Number of bank staff rises for second year running

Despite advancing consolidation in the industry, the number of people employed at the 239 banks in Switzerland rose by some 619 full-time equivalents to 90,576.6. However, this still does not necessarily signal a reversal of the long-term downtrend in place since 2013 due to consolidation, more stringent regulation and outsourcing.

Considerable uncertainty in first half of 2022

The banks’ operating environment was fraught with uncertainty during the first half of 2022. Increased geopolitical risks (not least due to the war in Ukraine), supply chain disruption, rising inflation rates and the return to more restrictive monetary policy have already caused marked corrections on the stock markets. Assets under management at banks in Switzerland were down 4.4% in the first five months of 2022. The overall balance sheet total grew by 1.3% up to the end of May. On the assets side, amounts due from securities financing transactions and other assets showed the largest increases. Trading portfolios in securities and precious metals, meanwhile, fell sharply. On the liabilities side, the trend reversal in favour of time deposits continued following the interest rate turnaround. Time deposits were up 10.9%, while sight deposits were down 1.4%. The growth trend in mortgages is stable, while the turnaround in interest rates has led to an improvement in the gross interest margin. The number of people employed at banks in Switzerland increased slightly again in the first half of 2022.  According to the SBA’s employment survey, the banks’ short-term outlook is also positive.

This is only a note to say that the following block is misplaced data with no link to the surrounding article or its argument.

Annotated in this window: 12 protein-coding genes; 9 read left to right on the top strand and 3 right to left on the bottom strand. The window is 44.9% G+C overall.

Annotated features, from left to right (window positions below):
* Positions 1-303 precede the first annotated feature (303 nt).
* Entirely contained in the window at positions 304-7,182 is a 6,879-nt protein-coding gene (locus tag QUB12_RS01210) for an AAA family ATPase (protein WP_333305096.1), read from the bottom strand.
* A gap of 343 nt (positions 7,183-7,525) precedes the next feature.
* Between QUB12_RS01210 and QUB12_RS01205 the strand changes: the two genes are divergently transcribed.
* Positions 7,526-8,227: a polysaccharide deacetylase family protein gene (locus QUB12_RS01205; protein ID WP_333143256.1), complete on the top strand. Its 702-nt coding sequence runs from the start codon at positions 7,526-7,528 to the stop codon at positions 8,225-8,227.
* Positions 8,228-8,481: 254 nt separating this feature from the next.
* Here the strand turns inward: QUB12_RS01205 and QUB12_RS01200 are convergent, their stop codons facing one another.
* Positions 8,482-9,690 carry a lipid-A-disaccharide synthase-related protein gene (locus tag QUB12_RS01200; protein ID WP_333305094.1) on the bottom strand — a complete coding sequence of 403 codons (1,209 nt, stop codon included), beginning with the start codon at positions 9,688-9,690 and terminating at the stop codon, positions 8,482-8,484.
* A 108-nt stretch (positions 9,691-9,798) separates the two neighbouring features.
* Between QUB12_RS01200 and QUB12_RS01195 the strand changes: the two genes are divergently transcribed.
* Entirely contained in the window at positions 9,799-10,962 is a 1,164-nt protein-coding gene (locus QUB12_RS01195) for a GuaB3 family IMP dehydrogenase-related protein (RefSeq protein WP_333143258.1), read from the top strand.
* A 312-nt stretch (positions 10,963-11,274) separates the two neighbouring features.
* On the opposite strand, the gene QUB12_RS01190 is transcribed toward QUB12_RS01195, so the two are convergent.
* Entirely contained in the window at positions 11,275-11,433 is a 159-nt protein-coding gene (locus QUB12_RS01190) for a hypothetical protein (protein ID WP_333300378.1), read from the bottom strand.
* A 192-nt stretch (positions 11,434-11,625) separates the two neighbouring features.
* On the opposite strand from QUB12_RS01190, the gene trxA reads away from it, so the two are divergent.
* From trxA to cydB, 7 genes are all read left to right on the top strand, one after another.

Withholding tax reform: the stronger the economic and geopolitical headwind, the more important adopting the reform will be

Swiss companies are finding financing conditions on the Swiss capital market highly problematic as things stand and often look to other countries as a result. Rising interest rates and thus capital costs will accentuate this trend if the Swiss electorate rejects the planned reform of withholding tax on 25 September 2022. Particularly amid such pronounced economic and geopolitical uncertainty, it would benefit Switzerland to regain lost business volume, jobs and tax revenue. The withholding tax reform would strengthen Switzerland’s position as a location for business, finance and research.

About the Banking Barometer

The SBA’s annual Banking Barometer details the key figures and trends in the Swiss banking sector based on data supplied by the Swiss National Bank (SNB) as well as the results of surveys conducted among the SBA’s member institutions. It is once again available as an interactive, reader-friendly web publication. The Banking Barometer will be presented at a media conference in Zurich and online at 9 a.m. today by Martin Hess, Head of Economic and Monetary Policy. All relevant documents, together with additional facts and figures, can be found on our website.

About the Swiss Bankers Association (SBA)

As the umbrella organisation and voice of Swiss banks, the Swiss Bankers Association is committed to ensuring optimal framework conditions for the Swiss financial centre both at home and abroad. The SBA represents the banking industry’s interests vis-à-vis the private sector, policymakers, the government and the supervisory authorities. It advocates for open markets, scope for entrepreneurial freedom and a level playing field. As a centre of competence, the SBA propagates banking expertise and actively engages in future topics. It was founded in Basel in 1912, and its membership today comprises around 270 institutions and 12,000 individuals.